(TheMadIsraeli has re-surfaced with this review because Obscura‘s new album left him no choice. It’s set for release on November 19th by Nuclear Blast.)
I’ve been keeping a low profile as of late and probably won’t be submitting a year-end list for NCS or doing any more reviews for the year. Many things have brought this about, just personal life things and trying to get my shit in some vague semblance of an order going into next year. I might even change the alias I use for this website, and I feel like in the spirit of that I’d do my last review for the year and talk about Obscura.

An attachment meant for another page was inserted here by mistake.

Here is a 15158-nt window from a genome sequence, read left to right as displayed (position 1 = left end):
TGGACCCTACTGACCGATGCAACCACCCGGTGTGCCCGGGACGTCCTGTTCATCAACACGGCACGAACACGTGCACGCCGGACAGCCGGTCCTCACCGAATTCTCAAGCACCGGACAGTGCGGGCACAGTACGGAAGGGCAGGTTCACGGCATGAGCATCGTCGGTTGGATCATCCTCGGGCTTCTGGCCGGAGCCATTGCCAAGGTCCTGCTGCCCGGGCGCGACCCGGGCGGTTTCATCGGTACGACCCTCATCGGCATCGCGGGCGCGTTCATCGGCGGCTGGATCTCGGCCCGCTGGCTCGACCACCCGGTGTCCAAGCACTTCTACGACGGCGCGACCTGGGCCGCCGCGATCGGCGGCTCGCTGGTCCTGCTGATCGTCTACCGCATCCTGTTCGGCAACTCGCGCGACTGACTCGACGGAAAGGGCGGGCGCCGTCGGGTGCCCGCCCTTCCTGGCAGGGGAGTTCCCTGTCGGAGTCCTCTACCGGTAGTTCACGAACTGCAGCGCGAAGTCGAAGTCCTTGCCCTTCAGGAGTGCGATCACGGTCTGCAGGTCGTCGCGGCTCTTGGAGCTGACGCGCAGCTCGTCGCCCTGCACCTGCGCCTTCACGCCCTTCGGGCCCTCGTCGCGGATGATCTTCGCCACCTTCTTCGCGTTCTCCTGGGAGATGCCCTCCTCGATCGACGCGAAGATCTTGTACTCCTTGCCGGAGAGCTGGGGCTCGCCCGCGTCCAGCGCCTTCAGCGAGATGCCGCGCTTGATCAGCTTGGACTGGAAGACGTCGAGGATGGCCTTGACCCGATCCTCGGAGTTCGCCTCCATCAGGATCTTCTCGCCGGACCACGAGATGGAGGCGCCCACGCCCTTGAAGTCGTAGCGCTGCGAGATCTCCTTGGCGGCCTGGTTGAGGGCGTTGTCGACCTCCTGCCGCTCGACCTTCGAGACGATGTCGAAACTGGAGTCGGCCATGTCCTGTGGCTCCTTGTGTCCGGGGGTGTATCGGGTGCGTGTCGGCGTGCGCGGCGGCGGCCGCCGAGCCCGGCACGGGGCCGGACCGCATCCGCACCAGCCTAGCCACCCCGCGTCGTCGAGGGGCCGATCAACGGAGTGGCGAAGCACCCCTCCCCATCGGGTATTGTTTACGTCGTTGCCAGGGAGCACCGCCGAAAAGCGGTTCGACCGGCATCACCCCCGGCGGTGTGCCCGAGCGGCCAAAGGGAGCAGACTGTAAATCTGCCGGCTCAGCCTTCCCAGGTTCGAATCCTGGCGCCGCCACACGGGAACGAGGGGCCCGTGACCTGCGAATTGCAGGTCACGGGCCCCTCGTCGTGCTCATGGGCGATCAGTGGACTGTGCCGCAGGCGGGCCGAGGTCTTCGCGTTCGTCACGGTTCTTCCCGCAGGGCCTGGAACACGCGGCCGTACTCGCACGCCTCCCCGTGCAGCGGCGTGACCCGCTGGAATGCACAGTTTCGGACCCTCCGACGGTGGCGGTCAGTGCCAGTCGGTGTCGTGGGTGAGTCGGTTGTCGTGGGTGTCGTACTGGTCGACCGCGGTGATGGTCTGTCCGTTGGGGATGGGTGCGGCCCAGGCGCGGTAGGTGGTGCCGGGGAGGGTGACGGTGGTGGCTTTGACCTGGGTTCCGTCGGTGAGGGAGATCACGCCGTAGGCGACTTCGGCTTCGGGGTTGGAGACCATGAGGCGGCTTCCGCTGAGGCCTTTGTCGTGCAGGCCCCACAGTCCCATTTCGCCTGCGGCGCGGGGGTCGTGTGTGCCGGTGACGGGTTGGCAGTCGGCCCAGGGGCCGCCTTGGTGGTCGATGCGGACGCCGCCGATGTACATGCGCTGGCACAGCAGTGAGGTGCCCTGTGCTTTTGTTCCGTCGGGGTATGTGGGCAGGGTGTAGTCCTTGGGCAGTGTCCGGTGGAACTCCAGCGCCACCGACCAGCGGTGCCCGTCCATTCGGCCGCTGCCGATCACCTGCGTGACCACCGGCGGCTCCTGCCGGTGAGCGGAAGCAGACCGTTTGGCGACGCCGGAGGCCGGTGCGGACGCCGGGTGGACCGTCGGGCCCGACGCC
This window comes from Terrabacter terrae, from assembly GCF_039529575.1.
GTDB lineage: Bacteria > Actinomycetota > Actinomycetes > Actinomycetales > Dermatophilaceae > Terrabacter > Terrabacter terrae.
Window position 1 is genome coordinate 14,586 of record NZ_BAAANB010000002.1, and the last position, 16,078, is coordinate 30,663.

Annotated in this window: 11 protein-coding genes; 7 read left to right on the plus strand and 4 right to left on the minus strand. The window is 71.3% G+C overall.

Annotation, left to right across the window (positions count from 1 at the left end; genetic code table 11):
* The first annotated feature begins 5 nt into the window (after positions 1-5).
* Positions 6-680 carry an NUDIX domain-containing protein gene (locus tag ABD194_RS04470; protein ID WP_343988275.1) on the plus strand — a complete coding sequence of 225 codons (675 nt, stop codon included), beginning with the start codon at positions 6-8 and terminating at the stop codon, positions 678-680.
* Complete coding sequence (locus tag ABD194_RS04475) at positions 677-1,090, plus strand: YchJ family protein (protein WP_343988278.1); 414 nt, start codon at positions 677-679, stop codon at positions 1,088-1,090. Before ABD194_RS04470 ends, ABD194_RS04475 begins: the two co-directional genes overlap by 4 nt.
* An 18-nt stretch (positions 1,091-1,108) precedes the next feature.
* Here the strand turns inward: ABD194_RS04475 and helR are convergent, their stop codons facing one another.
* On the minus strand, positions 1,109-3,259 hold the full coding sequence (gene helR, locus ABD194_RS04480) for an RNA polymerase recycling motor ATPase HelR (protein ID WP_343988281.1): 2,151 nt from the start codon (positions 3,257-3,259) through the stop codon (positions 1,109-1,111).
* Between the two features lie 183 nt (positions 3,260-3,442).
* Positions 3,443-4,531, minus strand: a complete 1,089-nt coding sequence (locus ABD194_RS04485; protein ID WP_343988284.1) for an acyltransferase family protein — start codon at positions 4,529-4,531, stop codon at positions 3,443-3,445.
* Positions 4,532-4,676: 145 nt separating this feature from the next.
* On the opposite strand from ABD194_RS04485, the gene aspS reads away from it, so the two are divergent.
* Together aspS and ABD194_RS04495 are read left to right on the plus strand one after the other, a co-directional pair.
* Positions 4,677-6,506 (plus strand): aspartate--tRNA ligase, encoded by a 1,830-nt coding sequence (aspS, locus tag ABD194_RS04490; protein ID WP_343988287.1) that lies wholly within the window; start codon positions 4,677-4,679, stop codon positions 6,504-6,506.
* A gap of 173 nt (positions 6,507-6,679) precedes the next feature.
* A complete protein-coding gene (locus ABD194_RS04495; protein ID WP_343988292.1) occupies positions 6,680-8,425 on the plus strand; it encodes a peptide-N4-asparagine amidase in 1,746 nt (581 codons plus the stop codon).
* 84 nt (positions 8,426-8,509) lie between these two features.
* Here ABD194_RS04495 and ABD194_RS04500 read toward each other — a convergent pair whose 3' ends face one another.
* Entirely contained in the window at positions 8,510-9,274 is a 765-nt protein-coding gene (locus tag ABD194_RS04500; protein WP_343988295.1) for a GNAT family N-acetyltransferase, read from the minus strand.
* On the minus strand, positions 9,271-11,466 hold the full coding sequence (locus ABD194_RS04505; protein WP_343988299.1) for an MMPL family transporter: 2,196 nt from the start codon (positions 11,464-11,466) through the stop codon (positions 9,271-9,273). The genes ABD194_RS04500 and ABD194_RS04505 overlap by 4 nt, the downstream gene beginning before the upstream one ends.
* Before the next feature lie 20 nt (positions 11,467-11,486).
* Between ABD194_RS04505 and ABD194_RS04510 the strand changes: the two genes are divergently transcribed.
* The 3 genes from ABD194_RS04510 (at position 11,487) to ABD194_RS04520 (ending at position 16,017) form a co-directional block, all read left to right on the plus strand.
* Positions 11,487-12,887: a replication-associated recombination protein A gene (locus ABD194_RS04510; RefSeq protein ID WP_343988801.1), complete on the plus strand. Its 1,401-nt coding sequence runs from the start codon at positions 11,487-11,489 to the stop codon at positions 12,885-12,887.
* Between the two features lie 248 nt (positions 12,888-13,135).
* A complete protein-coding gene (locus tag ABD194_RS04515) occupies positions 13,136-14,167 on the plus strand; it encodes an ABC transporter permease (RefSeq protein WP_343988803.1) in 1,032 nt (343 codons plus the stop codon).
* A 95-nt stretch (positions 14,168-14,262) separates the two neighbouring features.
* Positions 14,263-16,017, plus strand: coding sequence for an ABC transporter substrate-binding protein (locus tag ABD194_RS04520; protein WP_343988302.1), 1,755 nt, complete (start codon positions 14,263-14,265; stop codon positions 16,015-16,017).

It’s funny, because in the same “different face, same presentation” manner that I’m thinking of changing my writing alias for this website, so too has Obscura decided to do the same regarding their sonic identity with A Valediction. Obscura is one of my favorite bands of all time, although I didn’t used to feel that way. I was that guy who in the case of Cosmogenesis was was using unimaginative, uneducated language like “boring”, “pretentious”, and “wanky”to describe what was in reality some of the most mature guitar-centric progressive and technical death metal produced aside from Necrophagist.
Anyone who has been around as a metalhead for awhile knows that makes sense, given that half of the lineup of Cosmogenesis consisted of Necrophagist alumni in the person of guitarist Christian Münzner and drumming war-god Hannes Grossmann. Yes, I know Obscura had Retribution before it, but Cosmogenesis is what put this band on the map. There’s just no arguing that.